Structuring Around a Shopper Who Is ... Everywhere

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Structuring Around a Shopper Who Is ... Everywhere

By Dan Ochwat - 09/25/2017

Domino’s Pizza this year launched a series of TV spots parodying the popular 1980s film “Ferris Bueller’s Day Off.” Starring actor Joe Keery (notably of the Netflix show “Stranger Things”), the spots include one ad with Keery ordering pizza via Amazon Alexa and tracking the order in the shower with a smartwatch. The campaign demonstrates Domino’s ability to be wherever a shopper is.

Arc Worldwide’s April Carlisle cited Domino’s as a company that’s executing “everywhere commerce” well. “A year ago, it was novel that you can Tweet a pizza emoji and Domino’s would deliver,” she says. “They have repositioned themselves not as a pizza company but an innovation company. Everything they’re doing considers any place where a consumer might be open and receptive to ordering pizza.”

But as much fun as Keery, the shopper, may be having in the ads, there’s a real challenge for brands organizing around today’s shopper, who can buy everywhere and anywhere. 

For brands, the old merchandising model places sales teams and shopper marketing teams around retailers or channels – with e-commerce often getting flagged as a channel. But if the shopper is blurring the line and buying everywhere, shouldn’t brands structure or strategize around that shopper? Five leading minds in the industry tackle that question and more in this edited virtual roundtable discussion.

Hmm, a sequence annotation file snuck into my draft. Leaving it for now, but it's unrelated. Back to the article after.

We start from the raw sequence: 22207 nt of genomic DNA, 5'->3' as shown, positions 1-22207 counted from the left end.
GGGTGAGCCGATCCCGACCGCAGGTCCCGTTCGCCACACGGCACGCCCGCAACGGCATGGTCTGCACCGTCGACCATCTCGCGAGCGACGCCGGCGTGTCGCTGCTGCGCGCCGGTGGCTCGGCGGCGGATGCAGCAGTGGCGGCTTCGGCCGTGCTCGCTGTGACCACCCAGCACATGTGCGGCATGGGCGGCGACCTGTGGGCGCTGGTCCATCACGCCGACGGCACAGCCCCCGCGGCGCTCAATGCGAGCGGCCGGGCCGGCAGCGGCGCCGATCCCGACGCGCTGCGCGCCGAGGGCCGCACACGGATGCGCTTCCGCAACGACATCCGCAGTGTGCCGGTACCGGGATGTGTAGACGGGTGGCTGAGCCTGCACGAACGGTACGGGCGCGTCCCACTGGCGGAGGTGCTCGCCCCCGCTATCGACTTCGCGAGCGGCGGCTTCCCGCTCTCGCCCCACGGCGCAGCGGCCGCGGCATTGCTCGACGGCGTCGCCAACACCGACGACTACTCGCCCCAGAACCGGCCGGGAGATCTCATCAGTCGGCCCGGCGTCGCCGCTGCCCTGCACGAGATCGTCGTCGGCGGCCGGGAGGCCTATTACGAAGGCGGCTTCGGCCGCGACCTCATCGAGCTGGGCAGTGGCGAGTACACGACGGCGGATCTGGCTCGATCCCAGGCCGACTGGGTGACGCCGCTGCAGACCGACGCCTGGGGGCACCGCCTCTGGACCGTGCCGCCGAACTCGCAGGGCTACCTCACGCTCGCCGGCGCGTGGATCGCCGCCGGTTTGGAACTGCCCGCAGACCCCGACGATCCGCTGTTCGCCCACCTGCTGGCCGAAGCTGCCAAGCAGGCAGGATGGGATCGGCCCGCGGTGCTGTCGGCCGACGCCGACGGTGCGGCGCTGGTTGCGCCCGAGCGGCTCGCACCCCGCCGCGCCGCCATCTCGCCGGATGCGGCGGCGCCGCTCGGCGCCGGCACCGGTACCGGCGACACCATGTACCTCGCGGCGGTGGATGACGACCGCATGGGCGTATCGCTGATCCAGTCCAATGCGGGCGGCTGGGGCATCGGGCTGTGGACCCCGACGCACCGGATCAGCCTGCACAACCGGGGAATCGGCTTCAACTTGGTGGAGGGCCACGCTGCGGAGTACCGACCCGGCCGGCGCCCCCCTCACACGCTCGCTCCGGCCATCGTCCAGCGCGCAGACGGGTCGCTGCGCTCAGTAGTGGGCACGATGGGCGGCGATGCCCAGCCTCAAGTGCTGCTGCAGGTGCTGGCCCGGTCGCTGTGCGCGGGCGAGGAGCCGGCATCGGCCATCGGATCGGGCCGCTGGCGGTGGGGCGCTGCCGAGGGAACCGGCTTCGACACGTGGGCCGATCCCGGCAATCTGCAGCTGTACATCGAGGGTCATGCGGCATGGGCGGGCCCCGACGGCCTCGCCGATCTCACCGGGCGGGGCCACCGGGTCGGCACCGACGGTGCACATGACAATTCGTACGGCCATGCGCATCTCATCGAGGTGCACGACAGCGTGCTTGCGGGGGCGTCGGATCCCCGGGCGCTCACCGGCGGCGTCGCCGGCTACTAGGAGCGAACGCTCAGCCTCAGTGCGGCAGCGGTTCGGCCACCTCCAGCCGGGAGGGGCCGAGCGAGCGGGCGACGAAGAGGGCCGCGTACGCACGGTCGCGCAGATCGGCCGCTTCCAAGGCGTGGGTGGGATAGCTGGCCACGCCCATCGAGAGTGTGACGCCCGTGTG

Is it fair to say that brands traditionally organize around channels and stores, as opposed to a shopper? 

Matt Pierre: I think that’s very fair. At this level of the funnel, where a lot of the activation dollars reside within sales, it’s structured from a [retail] customer’s perspective. 

Alison Chaltas: The typical sales organization and shopper marketing team is structured by major retailer, and for smaller companies or for smaller retailers by channel. In that environment, e-commerce is separate. That worked when Amazon didn’t have retail stores and Walmart didn’t have online.

Christopher Brace: Most companies use a version of integrated marketing communication (IMC), but this is not resulting in the right depth of integration. While IMC integrates through a campaign idea that is “cut and pasted” across all communications, a truly integrated planning process integrates through growth strategy, emotional and behavioral insights, communications strategy, and consumer and shopper story.

How should brands structure around everywhere commerce?

Mike McMahon: I think removing channel from the organizational structure could be helpful. If you take a look at Walmart, they made a decision early this year to centralize buying for all of their channels into one place. So if I’m running the pet foods department and I’m the category director for Walmart, I’m no longer responsible for just what gets into the store, I also have the responsibility for what goes into the dot-com business for Walmart.

Brace: Some organizations are moving to a new process called “connections planning,” a revised process over IMC, but it doesn’t guarantee optimized integration. Another key evolution is to push the retailer and shopper inputs to the front of the planning process and give them the same strategic weight as the brand and consumer inputs.

McMahon: In the version where the guy is responsible for volume wherever it comes from, you might have matrix organizations – experts in the e-commerce space assigned to help them nurture and grow that portion of the volume. 

Matt, so how does General Mills work on integrating planning and function early on?

Pierre: We’re not all the way to bright on that yet, but we have a centralized e-commerce team that spends a lot of time and energy beating the drum on trying to get our brand teams and our customer teams to integrate e-commerce at the front end of the planning process.